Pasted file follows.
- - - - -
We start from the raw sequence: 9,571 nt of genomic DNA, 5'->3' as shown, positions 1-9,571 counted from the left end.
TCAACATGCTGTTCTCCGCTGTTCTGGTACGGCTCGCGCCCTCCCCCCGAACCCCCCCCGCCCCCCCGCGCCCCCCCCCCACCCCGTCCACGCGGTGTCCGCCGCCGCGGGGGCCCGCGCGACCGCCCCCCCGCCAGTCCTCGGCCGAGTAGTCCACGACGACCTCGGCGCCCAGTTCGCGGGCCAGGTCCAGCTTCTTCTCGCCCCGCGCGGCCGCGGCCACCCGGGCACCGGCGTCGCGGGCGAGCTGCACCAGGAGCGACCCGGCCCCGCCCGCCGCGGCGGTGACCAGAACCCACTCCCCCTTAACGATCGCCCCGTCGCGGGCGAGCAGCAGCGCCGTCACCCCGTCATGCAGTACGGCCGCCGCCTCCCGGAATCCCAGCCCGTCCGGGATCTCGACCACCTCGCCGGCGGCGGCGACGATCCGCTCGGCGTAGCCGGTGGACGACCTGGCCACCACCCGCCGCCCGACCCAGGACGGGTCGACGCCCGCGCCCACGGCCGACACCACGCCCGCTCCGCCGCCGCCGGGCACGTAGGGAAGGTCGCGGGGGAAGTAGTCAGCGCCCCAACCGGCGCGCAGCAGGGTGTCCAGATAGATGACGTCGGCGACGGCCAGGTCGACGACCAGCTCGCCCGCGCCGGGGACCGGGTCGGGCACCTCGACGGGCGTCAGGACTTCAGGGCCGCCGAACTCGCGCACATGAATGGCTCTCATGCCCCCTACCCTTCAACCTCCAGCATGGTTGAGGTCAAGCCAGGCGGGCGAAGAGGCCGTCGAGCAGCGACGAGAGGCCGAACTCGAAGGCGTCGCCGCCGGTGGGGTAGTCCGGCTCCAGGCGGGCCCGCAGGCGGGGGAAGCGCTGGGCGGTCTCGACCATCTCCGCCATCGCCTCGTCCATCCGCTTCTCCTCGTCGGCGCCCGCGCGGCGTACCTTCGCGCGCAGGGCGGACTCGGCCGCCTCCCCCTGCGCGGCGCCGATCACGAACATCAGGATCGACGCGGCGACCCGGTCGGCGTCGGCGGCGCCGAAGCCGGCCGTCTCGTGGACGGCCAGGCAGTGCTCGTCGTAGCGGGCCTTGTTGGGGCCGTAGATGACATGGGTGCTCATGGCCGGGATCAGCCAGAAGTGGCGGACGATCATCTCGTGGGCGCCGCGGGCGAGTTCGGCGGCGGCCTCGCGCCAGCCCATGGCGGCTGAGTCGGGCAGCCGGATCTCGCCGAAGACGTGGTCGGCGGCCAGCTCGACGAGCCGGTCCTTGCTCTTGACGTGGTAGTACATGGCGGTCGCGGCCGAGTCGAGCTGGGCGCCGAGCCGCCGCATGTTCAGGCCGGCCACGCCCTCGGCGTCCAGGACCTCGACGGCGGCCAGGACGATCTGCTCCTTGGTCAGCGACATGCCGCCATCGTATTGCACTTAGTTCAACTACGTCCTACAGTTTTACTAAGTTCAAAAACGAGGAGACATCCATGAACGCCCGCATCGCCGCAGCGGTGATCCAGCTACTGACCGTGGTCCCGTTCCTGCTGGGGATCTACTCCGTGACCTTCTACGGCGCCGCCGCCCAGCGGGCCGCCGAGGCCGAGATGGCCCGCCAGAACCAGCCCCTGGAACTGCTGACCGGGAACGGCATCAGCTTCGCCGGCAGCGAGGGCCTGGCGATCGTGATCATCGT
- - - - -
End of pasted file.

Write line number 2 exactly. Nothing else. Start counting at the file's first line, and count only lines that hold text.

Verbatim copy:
TCAACATGCTGTTCTCCGCTGTTCTGGTACGGCTCGCGCCCTCCCCCCGAACCCCCCCCGCCCCCCCGCGCCCCCCCCCCACCCCGTCCACGCGGTGTCCGCCGCCGCGGGGGCCCGCGCGACCGCCCCCCCGCCAGTCCTCGGCCGAGTAGTCCACGACGACCTCGGCGCCCAGTTCGCGGGCCAGGTCCAGCTTCTTCTCGCCCCGCGCGGCCGCGGCCACCCGGGCACCGGCGTCGCGGGCGAGCTGCACCAGGAGCGACCCGGCCCCGCCCGCCGCGGCGGTGACCAGAACCCACTCCCCCTTAACGATCGCCCCGTCGCGGGCGAGCAGCAGCGCCGTCACCCCGTCATGCAGTACGGCCGCCGCCTCCCGGAATCCCAGCCCGTCCGGGATCTCGACCACCTCGCCGGCGGCGGCGACGATCCGCTCGGCGTAGCCGGTGGACGACCTGGCCACCACCCGCCGCCCGACCCAGGACGGGTCGACGCCCGCGCCCACGGCCGACACCACGCCCGCTCCGCCGCCGCCGGGCACGTAGGGAAGGTCGCGGGGGAAGTAGTCAGCGCCCCAACCGGCGCGCAGCAGGGTGTCCAGATAGATGACGTCGGCGACGGCCAGGTCGACGACCAGCTCGCCCGCGCCGGGGACCGGGTCGGGCACCTCGACGGGCGTCAGGACTTCAGGGCCGCCGAACTCGCGCACATGAATGGCTCTCATGCCCCCTACCCTTCAACCTCCAGCATGGTTGAGGTCAAGCCAGGCGGGCGAAGAGGCCGTCGAGCAGCGACGAGAGGCCGAACTCGAAGGCGTCGCCGCCGGTGGGGTAGTCCGGCTCCAGGCGGGCCCGCAGGCGGGGGAAGCGCTGGGCGGTCTCGACCATCTCCGCCATCGCCTCGTCCATCCGCTTCTCCTCGTCGGCGCCCGCGCGGCGTACCTTCGCGCGCAGGGCGGACTCGGCCGCCTCCCCCTGCGCGGCGCCGATCACGAACATCAGGATCGACGCGGCGACCCGGTCGGCGTCGGCGGCGCCGAAGCCGGCCGTCTCGTGGACGGCCAGGCAGTGCTCGTCGTAGCGGGCCTTGTTGGGGCCGTAGATGACATGGGTGCTCATGGCCGGGATCAGCCAGAAGTGGCGGACGATCATCTCGTGGGCGCCGCGGGCGAGTTCGGCGGCGGCCTCGCGCCAGCCCATGGCGGCTGAGTCGGGCAGCCGGATCTCGCCGAAGACGTGGTCGGCGGCCAGCTCGACGAGCCGGTCCTTGCTCTTGACGTGGTAGTACATGGCGGTCGCGGCCGAGTCGAGCTGGGCGCCGAGCCGCCGCATGTTCAGGCCGGCCACGCCCTCGGCGTCCAGGACCTCGACGGCGGCCAGGACGATCTGCTCCTTGGTCAGCGACATGCCGCCATCGTATTGCACTTAGTTCAACTACGTCCTACAGTTTTACTAAGTTCAAAAACGAGGAGACATCCATGAACGCCCGCATCGCCGCAGCGGTGATCCAGCTACTGACCGTGGTCCCGTTCCTGCTGGGGATCTACTCCGTGACCTTCTACGGCGCCGCCGCCCAGCGGGCCGCCGAGGCCGAGATGGCCCGCCAGAACCAGCCCCTGGAACTGCTGACCGGGAACGGCATCAGCTTCGCCGGCAGCGAGGGCCTGGCGATCGTGATCATCGT